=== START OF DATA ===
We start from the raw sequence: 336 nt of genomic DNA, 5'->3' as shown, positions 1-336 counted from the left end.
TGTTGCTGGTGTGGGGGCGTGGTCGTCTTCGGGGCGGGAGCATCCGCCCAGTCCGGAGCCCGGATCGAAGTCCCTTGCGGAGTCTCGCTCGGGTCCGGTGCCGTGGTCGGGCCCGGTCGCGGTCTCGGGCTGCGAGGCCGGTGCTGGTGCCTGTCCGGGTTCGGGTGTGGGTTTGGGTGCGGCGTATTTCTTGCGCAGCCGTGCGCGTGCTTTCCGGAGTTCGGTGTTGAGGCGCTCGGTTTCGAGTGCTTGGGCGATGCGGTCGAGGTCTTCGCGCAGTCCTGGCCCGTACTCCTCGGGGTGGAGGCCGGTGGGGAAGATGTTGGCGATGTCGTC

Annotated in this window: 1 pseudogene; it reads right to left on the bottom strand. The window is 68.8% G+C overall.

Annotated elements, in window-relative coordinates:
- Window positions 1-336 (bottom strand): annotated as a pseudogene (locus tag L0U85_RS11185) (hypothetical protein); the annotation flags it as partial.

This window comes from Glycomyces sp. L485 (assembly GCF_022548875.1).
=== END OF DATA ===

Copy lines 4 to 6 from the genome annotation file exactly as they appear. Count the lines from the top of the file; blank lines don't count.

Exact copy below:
Annotated elements, in window-relative coordinates:
- Window positions 1-336 (bottom strand): annotated as a pseudogene (locus tag L0U85_RS11185) (hypothetical protein); the annotation flags it as partial.

This window comes from Glycomyces sp. L485 (assembly GCF_022548875.1).